|The one thing you should see this week|
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Today we launch a new column from our culture editor, Stéphanie Verge, who’ll let us in on the week’s must-see event every Monday.
This week’s pick: Sons of Perdition
There’s no going home for a child who can say with unflinching certainty that according to his family, "It would have been better for me to die than to leave." The bewilderment that stems from giving up everything permeates Tyler Measom and Jennilyn Merten’s heartrending documentary about three teens who leave the Fundamentalist Church of Jesus Christ of Latter Day Saints and are left twisting in the wind of their newfound freedom.
Sam, his cousin Bruce and their friend Joe grew up in Colorado City, otherwise known as The Crick, on the Utah-Arizona border. Controlled by Warren Jeffs, the now-incarcerated head of the FLDS, The Crick is populated by ultra-conservative Mormons who send their boys to work instead of school and marry off their underage daughters to older men with multiple wives. Over the past decade, more than 1,000 boys and men have been sent away from The Crick—ostensibly because of their rebellious natures, though whittling down the number of rivals for the women is another glaring factor.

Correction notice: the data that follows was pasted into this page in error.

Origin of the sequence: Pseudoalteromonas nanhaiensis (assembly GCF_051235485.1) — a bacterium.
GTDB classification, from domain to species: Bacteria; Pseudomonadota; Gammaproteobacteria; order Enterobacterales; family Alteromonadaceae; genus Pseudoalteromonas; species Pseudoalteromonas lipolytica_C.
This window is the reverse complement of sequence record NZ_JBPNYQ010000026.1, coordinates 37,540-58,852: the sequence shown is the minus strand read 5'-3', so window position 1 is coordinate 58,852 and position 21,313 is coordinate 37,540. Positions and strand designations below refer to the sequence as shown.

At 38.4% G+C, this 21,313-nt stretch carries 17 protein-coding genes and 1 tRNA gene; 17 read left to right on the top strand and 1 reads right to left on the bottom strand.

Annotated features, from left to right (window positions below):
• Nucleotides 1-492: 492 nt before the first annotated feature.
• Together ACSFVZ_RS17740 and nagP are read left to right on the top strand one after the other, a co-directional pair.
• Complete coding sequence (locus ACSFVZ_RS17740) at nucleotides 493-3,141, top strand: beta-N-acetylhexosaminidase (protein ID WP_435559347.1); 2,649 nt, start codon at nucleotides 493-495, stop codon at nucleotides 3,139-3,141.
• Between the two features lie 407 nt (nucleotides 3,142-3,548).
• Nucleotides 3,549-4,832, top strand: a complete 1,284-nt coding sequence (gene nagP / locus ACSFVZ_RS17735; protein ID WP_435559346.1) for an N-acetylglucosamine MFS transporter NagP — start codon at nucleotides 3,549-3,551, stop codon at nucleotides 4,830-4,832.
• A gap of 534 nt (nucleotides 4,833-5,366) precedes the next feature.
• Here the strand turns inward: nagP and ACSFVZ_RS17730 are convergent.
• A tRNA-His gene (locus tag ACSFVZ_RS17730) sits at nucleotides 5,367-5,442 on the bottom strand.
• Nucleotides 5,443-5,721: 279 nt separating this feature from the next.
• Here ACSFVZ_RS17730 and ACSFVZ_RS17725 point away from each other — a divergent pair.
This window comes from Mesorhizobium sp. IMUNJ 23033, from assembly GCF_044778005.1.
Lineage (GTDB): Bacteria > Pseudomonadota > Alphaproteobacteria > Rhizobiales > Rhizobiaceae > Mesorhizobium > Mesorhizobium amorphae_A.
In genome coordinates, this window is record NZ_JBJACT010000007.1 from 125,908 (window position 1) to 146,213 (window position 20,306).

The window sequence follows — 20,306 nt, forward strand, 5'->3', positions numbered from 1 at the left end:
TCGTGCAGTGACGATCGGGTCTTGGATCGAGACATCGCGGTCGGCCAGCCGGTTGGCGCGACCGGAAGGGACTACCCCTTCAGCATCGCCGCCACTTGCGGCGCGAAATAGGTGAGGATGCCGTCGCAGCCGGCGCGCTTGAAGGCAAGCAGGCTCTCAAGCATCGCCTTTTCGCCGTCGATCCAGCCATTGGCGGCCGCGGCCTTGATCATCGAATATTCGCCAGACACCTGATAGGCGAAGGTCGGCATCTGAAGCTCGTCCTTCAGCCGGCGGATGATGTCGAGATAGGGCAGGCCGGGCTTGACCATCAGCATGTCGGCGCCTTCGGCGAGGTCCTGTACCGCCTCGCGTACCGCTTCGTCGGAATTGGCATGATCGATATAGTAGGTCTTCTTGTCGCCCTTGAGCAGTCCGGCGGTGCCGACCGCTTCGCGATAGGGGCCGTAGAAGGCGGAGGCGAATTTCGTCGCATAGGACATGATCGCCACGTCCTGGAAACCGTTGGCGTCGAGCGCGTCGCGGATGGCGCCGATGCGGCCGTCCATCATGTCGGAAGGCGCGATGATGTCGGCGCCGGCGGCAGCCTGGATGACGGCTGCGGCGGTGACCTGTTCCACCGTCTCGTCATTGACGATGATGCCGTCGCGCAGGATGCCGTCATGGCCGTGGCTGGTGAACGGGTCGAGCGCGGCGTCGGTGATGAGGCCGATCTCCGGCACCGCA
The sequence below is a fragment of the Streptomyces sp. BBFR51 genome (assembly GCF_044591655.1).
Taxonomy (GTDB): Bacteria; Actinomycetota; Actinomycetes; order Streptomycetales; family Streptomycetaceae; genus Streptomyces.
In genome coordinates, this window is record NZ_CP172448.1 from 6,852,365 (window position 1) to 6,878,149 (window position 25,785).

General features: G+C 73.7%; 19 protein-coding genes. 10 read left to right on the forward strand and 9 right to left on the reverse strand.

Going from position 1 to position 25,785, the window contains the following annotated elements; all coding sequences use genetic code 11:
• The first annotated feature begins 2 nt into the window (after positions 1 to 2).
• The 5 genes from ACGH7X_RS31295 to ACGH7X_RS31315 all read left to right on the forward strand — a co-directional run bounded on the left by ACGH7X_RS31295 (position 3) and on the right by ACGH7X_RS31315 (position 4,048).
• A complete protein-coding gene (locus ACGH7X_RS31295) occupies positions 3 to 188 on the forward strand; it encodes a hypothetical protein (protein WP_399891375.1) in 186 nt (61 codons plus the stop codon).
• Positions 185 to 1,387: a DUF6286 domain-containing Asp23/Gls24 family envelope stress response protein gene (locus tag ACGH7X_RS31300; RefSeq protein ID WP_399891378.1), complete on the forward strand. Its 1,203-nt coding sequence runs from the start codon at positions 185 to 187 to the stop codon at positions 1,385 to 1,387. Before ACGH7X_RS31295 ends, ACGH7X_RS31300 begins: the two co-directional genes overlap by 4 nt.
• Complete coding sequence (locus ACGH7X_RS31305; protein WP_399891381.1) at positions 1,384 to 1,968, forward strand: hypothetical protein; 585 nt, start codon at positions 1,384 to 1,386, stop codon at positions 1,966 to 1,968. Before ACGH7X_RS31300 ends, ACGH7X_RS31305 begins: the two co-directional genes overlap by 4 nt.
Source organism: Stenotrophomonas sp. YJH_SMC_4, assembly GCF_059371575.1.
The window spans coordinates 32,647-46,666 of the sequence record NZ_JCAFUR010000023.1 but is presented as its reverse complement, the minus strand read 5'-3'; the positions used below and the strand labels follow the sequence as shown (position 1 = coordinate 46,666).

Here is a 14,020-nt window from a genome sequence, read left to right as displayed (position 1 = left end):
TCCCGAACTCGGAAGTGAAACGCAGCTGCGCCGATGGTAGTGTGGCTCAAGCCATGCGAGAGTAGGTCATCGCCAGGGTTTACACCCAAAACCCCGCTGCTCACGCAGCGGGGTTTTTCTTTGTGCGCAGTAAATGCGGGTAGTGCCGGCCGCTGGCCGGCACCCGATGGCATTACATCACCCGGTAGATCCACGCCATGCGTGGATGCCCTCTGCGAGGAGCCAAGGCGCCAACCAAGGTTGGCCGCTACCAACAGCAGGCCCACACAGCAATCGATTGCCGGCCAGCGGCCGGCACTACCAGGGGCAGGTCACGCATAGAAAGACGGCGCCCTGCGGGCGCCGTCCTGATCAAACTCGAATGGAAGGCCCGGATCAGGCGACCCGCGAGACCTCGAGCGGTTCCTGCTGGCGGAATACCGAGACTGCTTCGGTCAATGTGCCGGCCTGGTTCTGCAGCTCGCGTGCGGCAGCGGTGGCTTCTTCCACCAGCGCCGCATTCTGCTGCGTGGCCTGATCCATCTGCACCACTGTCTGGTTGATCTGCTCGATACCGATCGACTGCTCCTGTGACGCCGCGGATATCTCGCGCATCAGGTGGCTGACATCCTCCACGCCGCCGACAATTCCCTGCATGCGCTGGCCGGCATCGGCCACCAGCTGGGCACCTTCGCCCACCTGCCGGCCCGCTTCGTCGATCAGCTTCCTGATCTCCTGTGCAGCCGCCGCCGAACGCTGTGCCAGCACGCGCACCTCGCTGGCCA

Most of the exiled find their way to St. George, and while it’s a mere 30 miles away from their hometown, it may as well be on a different planet. The former FLDSers band together, navigating a reality that now includes sex, drugs, drinking and pop culture. An avid drawer, 17-year-old Joe has never heard of comic books and (rather hilariously) confuses Bill Clinton with Hitler. His older sister admits (less hilariously) to not knowing the capital of the United States.
Interviews with former sect members, private investigators and journalists provide another layer to the doc, but the story belongs to The Crick’s lost boys, its sons of perdition. With their piercings, flat-brim caps and incessant hair dyeing, Sam, Joe and Bruce’s apparent ordinariness is what’s most affecting. In truth, they are affection-starved children who tell social workers "I love you" and call a benefactor’s wife "Mother." They don’t know how to cook or clean. They don’t have ID. They can barely read and write. But there they are, trying to rally, when all they’ve been taught, as one boy says, is how to think about the next life. Not the one they are now facing, alone.
The details: Doc Soup season launch. Wednesday, Oct. 6, 6:30 and 9:15 p.m. $12. Bloor Cinema, 506 Bloor St. W., 416-637-5150, hotdocs.ca.
Originally published Monday, October 4, 2010
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